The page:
> Posted by Susy Cheston, Senior Advisor, CFI

The Financial Inclusion 2020 campaign at the Center for Financial Inclusion at Accion is building a movement toward full financial inclusion by 2020. Accordingly, this blog series will spotlight financial inclusion efforts around the globe, share insights coming out of the creation of a roadmap to full financial inclusion, and highlight findings from research on the “invisible market.”

Hearing that Bill Gajda was springing for dinner in Milan, our intrepid consultant Loretta Michaels volunteered to go represent us there, and to swing by the NFC & Mobile Money Summit while she was at it. Bill is not only Visa’s Head of Global Mobile Products but also Chair of the Technology-Enabled Business Models Working Group for our Financial Inclusion 2020 campaign, and he’s been a terrific leader. GSMA’s Seema Desai—GSMA is the Summit’s organizer—is another valued member of that group, giving us another good reason to spring for the airfare. Above all, the meeting fits one of our theories of change, which is that financial inclusion will advance if regulators and technology providers, as well as other stakeholders, understand each other’s perspectives better. As it does every year, the GSMA convened decision-makers from both financial regulatory authorities and mobile network operators (MNOs) to discuss regulatory issues around digital money and financial inclusion.

We hear the agenda was good, and the side conversations over coffee were even better. Here are a few observations from Loretta’s quick recap of the meeting:

  • Mobile money implementations continue to grow, but not at the speed that most operators would like, as no one’s yet been able to replicate Safaricom’s success. A lot of focus these days is on increasing the activity rates of users, rather than just focusing on signing up new users alone. Most transactions are still P2B (person to business), such as airtime top-up or repaying MFIs, and operators continue to look for new use-cases for their customers, particularly around being able to pay merchants and expand retail relationships.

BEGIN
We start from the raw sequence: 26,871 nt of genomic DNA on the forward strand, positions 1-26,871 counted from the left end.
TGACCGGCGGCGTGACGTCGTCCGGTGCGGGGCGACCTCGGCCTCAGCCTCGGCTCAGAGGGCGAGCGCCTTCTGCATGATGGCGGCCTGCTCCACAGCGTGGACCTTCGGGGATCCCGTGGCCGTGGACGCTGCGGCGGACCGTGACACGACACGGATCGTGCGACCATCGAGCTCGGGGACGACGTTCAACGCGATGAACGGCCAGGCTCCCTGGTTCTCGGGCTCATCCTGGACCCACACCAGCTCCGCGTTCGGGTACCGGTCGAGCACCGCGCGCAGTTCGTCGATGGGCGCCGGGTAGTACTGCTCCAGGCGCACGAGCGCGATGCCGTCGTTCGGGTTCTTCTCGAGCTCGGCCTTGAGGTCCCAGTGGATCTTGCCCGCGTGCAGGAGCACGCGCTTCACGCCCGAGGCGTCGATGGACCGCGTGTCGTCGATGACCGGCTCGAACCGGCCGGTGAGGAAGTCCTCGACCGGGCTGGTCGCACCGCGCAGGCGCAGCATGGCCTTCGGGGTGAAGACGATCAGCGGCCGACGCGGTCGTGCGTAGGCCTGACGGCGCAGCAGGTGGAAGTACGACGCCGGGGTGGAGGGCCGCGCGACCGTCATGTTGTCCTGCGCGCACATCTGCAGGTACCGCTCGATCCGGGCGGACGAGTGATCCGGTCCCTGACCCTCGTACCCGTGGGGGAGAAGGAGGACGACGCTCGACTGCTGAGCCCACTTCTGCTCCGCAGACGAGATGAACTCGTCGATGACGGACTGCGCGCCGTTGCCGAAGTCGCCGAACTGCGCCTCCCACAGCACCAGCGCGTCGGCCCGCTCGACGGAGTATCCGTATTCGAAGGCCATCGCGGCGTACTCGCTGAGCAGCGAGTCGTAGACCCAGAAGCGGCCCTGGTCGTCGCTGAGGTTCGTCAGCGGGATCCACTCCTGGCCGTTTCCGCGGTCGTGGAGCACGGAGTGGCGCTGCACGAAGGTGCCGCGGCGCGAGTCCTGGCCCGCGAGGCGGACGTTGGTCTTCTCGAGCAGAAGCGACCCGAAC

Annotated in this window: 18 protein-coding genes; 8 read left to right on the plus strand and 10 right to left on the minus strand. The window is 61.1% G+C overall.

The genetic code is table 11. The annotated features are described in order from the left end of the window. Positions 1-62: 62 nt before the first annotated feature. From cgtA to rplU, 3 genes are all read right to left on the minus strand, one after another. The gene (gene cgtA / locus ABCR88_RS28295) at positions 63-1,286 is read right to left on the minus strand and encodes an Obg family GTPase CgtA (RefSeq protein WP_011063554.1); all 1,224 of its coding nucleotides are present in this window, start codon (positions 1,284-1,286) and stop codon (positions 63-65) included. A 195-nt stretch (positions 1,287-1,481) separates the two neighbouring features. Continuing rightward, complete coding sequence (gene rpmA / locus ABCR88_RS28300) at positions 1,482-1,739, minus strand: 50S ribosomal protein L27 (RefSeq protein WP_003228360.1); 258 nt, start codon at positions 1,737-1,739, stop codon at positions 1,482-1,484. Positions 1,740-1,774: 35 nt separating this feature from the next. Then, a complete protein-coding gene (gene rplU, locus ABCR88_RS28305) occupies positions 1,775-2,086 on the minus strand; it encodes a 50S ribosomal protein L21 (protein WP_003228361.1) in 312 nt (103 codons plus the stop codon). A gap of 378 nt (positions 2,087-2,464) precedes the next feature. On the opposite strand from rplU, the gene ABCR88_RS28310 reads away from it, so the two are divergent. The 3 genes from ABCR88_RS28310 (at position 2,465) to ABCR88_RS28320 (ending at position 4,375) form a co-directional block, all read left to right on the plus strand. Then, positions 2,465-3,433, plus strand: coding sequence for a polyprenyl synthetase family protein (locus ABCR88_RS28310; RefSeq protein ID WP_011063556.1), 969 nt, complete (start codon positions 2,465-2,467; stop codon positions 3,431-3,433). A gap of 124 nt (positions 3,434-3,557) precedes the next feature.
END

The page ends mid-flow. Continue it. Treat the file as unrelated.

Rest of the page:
• NFC (Near Field Communications) activity is primarily focused on developed markets, but it’s interesting to note that over 1 million NFC-enabled Android devices are shipping per week these days; considering that Android is becoming a leading operating system in developing markets makes me wonder whether this technology won’t start landing there as well (I know that Google has already launched an NFC-enabled bus prepaid card in Nairobi, called Beba).
  • The three topics that the Technology-Enabled Business Models Working Group chose to focus on (interoperability, regulation, and customer data) were all key issues in the presentations and discussions at the Summit, which was interesting and satisfying to see. I’m very confident that we’ve honed in on the main concerns of the key stakeholders in this space.
  • One interesting new implementation to watch is mBank, a joint venture of Planet Finance and Smart Communications in the Philippines. They launched nationally three weeks ago, after some initial piloting in selected areas. They’re offering MFI services via Smart’s retailers, and so far they say they’ve seen a less than one percent default rate while 95 percent of borrowers have repaid on time. (The mBank platform is being provided by Experian MicroAnalytics, which is offering an interesting platform for linking banks and mobile operators.)
  • The “Leadership Forum” after the conference was largely for regulators, donors, and some operators. The day’s agenda focused on business models, regulation (including a FATF* representative), and a very interesting session on data analysis and geo-spatial mapping, with the Gates Foundation presenting some of the output of research they’re doing now on data gathering for policymakers and service providers. Key messages here were the importance of data for measuring not just adoption, but also access, usage, and quality, and being able to use that information to measure the impacts of regulation, supervision, product design, and business models.  Needless to say, the regulators were very intrigued.

For more information on Financial Inclusion 2020, sign up for campaign updates.

*FATF is the Financial Action Task Force on money laundering.

Loretta Michaels specializes in strategic planning and new venture development, implementation of market strategies and regulatory support for startup-mobile payment providers, with a particular focus on developing markets. While serving as a Consultant to the Center for Financial Inclusion and an Advisor to the Consultative Group to Assist the Poor (CGAP), she is also a partner & co-founder of HMS Wireless.

Image Credits: GSMA; MIT

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